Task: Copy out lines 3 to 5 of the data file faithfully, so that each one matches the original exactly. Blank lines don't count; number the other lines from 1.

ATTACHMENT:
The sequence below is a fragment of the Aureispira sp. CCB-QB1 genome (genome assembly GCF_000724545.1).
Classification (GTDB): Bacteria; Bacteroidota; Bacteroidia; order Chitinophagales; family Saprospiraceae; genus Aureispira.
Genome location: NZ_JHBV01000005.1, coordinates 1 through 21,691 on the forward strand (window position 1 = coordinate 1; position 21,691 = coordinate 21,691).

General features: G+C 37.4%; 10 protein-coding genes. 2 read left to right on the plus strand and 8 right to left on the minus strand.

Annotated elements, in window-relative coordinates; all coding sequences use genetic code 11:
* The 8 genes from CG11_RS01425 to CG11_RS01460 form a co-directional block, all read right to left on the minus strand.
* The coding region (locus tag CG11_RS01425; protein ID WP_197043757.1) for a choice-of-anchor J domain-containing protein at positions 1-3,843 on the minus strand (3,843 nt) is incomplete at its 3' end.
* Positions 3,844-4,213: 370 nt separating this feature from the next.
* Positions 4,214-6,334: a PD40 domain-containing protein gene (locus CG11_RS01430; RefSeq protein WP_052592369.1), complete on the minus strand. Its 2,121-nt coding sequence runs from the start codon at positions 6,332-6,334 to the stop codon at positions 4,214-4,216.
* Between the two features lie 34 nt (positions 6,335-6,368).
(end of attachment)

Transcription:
Genome location: NZ_JHBV01000005.1, coordinates 1 through 21,691 on the forward strand (window position 1 = coordinate 1; position 21,691 = coordinate 21,691).

General features: G+C 37.4%; 10 protein-coding genes. 2 read left to right on the plus strand and 8 right to left on the minus strand.

Annotated elements, in window-relative coordinates; all coding sequences use genetic code 11: